General Motors CEO Mary Barra said she is relatively confident the maker won’t see a repeat of the problems that led to the long delay in recalling 2.6 million vehicles due to a defective ignition switch linked to at least 13 deaths.
Barra said GM is wrapping up its own internal review of safety-related problems – which have so far this year led to 32 separate recalls involving about 15 million vehicles. “We’ve been digging pretty deep,” she said, but the maker doesn’t see anything as serious as the ignition switch problem which has, among other things, triggered a Justice Department investigation and a record fine levied by the National Highway Traffic Safety Administration.
“Seventy percent of the recalls involved products that are no longer in production,” noted Barra, who said GM’s own investigators have taken an extensive look at potential problems and the company’s employees have also come forward with information of potential issues.
The switch problem stands by itself, Barra said during a press conference prior to the company’s annual meeting. “We dug pretty deep. It was a unique series of mistakes done over a long period of time,” she said.
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Barra also said GM does not expect to fire or discipline any additional employees in connection with the ignition switch issue. Last week, Barra announced the dismissal of 15 employees and the disciplining of five others who failed to act to prevent the defective ignition switch problem.
(GM fires 15, disciplines 5, for handling of ignition switch problem. Click Here for the full story.)
“Repeatedly, individuals failed to disclose critical pieces of information that could have fundamentally changed the lives of those impacted by a faulty ignition switch,” Barra told shareholders. “If this information had been disclosed, I truly believe the company would have dealt with this matter appropriately.”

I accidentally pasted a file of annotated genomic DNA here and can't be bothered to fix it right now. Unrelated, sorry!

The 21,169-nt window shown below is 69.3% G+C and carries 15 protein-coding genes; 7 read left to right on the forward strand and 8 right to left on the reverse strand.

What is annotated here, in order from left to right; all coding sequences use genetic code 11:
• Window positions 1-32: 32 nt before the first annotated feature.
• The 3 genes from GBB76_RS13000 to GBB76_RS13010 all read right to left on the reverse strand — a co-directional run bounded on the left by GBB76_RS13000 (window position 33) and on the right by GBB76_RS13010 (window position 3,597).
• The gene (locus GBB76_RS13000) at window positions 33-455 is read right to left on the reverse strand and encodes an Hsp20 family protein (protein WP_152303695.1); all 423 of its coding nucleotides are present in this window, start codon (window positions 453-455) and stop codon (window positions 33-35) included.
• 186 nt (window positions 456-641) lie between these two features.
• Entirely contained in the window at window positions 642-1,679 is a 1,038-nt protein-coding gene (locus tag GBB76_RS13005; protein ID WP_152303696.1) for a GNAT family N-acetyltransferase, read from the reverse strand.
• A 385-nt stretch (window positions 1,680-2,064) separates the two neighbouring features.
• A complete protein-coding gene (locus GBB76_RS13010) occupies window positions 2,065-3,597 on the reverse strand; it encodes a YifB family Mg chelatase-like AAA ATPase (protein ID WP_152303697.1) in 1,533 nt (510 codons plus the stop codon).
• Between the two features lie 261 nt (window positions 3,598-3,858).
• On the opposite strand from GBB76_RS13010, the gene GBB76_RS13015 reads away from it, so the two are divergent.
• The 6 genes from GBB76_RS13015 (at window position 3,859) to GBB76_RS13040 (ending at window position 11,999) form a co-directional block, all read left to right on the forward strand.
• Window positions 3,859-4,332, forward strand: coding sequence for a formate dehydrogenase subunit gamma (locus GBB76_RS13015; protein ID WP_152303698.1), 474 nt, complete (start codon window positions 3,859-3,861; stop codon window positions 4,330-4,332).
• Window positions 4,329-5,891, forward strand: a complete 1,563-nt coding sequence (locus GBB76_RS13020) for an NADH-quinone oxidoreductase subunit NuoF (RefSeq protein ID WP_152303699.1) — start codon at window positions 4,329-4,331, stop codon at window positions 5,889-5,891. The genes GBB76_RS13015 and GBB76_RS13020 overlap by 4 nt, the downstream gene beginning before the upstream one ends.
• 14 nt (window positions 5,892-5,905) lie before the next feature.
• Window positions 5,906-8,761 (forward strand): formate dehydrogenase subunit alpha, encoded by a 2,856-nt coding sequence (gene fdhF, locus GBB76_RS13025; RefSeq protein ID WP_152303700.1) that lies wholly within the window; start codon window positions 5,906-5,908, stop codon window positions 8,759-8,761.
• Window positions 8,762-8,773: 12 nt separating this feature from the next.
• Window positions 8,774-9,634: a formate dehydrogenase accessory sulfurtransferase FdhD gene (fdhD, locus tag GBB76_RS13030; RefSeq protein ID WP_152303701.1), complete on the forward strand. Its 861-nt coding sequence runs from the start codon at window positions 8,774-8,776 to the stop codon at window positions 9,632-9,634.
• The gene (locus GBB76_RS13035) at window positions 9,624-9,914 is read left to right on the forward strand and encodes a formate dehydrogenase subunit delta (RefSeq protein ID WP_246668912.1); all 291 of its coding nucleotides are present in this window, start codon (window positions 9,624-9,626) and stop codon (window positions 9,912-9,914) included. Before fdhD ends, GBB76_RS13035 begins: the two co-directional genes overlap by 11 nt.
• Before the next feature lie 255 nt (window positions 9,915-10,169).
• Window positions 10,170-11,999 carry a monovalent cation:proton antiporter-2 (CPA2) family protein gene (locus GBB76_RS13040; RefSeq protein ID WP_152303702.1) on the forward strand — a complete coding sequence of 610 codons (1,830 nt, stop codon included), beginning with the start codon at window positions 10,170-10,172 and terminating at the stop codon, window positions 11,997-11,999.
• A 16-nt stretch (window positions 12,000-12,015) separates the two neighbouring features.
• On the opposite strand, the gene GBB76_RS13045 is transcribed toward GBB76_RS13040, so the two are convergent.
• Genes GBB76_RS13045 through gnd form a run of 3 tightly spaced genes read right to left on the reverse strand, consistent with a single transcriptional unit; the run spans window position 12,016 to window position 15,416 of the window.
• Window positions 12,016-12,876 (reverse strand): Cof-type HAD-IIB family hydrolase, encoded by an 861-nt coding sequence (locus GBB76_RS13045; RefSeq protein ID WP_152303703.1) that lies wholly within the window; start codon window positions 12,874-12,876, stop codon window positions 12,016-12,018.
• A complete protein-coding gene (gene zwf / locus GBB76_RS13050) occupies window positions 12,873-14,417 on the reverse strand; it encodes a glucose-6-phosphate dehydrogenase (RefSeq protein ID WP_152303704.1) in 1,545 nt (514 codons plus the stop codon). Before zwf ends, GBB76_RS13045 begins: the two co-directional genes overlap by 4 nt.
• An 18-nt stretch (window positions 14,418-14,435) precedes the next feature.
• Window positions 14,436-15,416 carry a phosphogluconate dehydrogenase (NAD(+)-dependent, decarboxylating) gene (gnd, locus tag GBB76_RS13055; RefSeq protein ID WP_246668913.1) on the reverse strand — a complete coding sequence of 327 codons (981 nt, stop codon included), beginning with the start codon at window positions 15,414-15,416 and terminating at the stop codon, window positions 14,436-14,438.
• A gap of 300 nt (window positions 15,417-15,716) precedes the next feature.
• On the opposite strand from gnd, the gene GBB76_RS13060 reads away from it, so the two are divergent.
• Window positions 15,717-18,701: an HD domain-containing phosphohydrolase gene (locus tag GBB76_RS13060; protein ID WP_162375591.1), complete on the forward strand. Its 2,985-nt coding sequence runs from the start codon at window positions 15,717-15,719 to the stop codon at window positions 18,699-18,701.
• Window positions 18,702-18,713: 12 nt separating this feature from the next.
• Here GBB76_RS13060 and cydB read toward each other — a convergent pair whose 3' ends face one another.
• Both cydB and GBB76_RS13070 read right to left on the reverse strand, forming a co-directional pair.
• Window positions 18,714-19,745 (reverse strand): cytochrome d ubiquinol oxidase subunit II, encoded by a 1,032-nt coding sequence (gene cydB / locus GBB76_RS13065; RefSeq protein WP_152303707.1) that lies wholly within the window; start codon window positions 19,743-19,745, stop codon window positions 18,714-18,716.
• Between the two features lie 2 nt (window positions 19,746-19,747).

The new CEO attempted to put a positive spin on GM’s future, suggesting “We’ve dramatically improved our quality over the last couple of years.”
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“We are very much focused on doing great brands,” she added, later telling shareholders that, “GM is changing rapidly for the better.”
In her prior position, Barra led GM’s global product development operations, and a number of products developed under her watch, such as the new Chevrolet Impala, have been garnering strongly positive reviews.
GM’s new Chairman Tim Solso was among those who gave Barra a thumbs-up, saying she and her team had the complete confidence of the company’s Board of Directors, and “will lead General Motors to make the necessary changes.”
In an unusually swift, 45-minute shareholders meeting, Barra told investors, “GM is in a position to be stronger than ever,” adding that, “Today GM is a very good company. Tomorrow we could be a great company.”
Echoing comments she made during a company town hall meeting last week, Barra insisted that GM’s employees are eager to overcome the mistakes of the past and create an internal culture than fosters a sense of customer service and accountability.
The meeting attracted just 29 shareholders this year – but it also drew a handful of demonstrators from the “GM Recall Survivors Network,” including family members who lost loved ones in ignition switch-related crashes.
GM plans to formally announce details of a compensation fund for victims of the switch problem in the coming weeks. It is being managed by Kenneth Feinberg, who oversaw victims funds connected to the 9/11 attacks and the BP Gulf oil spill.